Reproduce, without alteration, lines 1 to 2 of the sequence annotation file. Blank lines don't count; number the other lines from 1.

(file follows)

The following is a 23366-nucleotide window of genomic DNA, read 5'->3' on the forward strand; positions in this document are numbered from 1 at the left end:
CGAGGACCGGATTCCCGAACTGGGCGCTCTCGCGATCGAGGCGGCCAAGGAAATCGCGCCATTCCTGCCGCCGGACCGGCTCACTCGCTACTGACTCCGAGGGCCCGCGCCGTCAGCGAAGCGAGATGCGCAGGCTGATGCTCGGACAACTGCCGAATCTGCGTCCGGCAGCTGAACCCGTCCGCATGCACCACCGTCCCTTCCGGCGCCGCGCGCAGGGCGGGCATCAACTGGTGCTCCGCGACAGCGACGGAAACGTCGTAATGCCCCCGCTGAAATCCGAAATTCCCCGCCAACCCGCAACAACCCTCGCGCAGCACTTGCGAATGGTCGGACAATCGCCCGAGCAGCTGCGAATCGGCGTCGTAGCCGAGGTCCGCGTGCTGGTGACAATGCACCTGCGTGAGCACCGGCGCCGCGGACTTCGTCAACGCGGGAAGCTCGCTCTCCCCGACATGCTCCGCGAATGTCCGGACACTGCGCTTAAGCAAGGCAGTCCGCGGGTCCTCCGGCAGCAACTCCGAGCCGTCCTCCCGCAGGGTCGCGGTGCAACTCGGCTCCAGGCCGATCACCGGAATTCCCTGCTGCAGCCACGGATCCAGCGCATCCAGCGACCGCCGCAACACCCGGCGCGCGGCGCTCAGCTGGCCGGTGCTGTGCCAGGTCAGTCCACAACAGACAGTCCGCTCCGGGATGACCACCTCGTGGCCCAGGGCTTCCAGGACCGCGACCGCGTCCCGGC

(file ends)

The following is a 23366-nucleotide window of genomic DNA, read 5'->3' on the forward strand; positions in this document are numbered from 1 at the left end:
CGAGGACCGGATTCCCGAACTGGGCGCTCTCGCGATCGAGGCGGCCAAGGAAATCGCGCCATTCCTGCCGCCGGACCGGCTCACTCGCTACTGACTCCGAGGGCCCGCGCCGTCAGCGAAGCGAGATGCGCAGGCTGATGCTCGGACAACTGCCGAATCTGCGTCCGGCAGCTGAACCCGTCCGCATGCACCACCGTCCCTTCCGGCGCCGCGCGCAGGGCGGGCATCAACTGGTGCTCCGCGACAGCGACGGAAACGTCGTAATGCCCCCGCTGAAATCCGAAATTCCCCGCCAACCCGCAACAACCCTCGCGCAGCACTTGCGAATGGTCGGACAATCGCCCGAGCAGCTGCGAATCGGCGTCGTAGCCGAGGTCCGCGTGCTGGTGACAATGCACCTGCGTGAGCACCGGCGCCGCGGACTTCGTCAACGCGGGAAGCTCGCTCTCCCCGACATGCTCCGCGAATGTCCGGACACTGCGCTTAAGCAAGGCAGTCCGCGGGTCCTCCGGCAGCAACTCCGAGCCGTCCTCCCGCAGGGTCGCGGTGCAACTCGGCTCCAGGCCGATCACCGGAATTCCCTGCTGCAGCCACGGATCCAGCGCATCCAGCGACCGCCGCAACACCCGGCGCGCGGCGCTCAGCTGGCCGGTGCTGTGCCAGGTCAGTCCACAACAGACAGTCCGCTCCGGGATGACCACCTCGTGGCCCAGGGCTTCCAGGACCGCGACCGCGTCCCGGC